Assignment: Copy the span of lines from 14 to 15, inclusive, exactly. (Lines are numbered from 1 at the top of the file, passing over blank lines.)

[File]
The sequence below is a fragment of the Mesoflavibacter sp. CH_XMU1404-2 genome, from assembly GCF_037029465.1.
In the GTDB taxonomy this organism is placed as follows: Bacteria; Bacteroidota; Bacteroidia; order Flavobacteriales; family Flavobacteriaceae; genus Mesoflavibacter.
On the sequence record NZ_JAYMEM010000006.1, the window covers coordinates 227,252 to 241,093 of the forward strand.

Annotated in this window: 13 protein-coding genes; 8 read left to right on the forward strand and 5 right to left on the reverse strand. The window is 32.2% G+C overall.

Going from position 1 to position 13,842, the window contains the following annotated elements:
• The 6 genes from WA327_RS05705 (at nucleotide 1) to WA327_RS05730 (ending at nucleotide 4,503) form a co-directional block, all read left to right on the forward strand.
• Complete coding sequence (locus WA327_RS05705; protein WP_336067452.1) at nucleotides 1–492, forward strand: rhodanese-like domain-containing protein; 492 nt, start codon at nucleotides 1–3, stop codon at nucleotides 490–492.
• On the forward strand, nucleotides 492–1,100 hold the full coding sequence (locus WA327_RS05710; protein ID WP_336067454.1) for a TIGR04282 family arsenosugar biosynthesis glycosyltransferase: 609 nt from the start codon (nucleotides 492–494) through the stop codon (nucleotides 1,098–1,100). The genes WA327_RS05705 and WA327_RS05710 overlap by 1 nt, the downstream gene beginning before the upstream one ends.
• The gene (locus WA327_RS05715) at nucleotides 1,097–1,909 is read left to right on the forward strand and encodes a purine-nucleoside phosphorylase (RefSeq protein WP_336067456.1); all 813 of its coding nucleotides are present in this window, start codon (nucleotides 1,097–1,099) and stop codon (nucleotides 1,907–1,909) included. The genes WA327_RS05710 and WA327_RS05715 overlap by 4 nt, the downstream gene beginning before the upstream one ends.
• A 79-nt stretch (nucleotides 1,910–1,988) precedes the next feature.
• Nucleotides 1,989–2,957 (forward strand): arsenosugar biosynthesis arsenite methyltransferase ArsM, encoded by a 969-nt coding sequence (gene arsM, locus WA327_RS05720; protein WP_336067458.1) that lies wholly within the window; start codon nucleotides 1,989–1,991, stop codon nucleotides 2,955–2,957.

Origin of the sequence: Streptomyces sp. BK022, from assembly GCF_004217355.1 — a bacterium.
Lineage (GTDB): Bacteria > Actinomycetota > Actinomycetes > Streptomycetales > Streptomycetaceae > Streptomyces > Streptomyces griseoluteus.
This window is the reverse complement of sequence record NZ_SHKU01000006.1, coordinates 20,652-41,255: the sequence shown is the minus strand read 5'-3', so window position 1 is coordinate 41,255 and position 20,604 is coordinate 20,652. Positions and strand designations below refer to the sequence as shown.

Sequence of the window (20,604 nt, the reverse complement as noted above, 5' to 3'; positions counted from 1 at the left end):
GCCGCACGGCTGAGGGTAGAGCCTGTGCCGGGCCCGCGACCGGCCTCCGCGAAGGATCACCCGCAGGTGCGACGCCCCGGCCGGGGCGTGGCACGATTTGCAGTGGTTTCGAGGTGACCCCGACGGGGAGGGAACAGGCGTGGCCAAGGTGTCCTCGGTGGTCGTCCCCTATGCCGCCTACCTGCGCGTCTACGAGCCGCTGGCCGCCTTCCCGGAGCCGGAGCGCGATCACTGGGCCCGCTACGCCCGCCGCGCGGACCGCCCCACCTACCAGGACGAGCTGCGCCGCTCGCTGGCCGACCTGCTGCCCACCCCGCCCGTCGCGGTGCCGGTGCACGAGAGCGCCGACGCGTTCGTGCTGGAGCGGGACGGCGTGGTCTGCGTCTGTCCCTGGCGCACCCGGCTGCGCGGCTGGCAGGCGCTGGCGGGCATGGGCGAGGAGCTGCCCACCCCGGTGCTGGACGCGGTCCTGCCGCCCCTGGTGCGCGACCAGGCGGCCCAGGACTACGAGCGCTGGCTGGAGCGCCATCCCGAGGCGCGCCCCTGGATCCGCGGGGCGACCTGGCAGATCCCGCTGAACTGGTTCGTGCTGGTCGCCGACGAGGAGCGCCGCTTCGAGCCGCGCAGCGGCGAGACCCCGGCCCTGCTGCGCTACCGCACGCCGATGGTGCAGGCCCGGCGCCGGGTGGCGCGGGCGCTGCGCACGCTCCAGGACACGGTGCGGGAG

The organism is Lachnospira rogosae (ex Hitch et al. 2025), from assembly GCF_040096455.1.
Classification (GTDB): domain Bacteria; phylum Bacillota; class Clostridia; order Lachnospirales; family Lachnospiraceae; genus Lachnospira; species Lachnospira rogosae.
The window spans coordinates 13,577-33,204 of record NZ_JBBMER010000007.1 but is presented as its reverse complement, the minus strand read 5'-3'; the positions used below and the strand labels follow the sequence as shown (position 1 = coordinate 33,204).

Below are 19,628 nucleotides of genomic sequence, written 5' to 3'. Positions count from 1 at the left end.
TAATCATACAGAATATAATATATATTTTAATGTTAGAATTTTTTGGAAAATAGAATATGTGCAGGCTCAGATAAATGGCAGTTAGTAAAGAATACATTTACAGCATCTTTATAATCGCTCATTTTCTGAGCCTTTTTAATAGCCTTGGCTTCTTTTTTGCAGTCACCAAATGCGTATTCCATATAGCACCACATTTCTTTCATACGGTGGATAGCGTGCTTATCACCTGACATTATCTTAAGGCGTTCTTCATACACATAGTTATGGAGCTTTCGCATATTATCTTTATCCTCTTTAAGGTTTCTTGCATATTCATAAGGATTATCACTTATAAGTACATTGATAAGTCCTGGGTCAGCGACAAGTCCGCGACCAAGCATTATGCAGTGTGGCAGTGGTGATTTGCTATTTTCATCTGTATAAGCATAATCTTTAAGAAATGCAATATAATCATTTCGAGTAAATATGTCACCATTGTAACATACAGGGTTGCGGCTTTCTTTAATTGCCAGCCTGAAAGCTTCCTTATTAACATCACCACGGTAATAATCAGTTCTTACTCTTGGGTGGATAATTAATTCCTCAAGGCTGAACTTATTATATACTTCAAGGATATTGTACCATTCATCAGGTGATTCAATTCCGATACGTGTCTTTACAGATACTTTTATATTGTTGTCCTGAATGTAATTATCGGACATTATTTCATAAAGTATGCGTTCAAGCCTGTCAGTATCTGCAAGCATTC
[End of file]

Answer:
This window is the reverse complement of sequence record NZ_SHKU01000006.1, coordinates 20,652-41,255: the sequence shown is the minus strand read 5'-3', so window position 1 is coordinate 41,255 and position 20,604 is coordinate 20,652. Positions and strand designations below refer to the sequence as shown.

Sequence of the window (20,604 nt, the reverse complement as noted above, 5' to 3'; positions counted from 1 at the left end):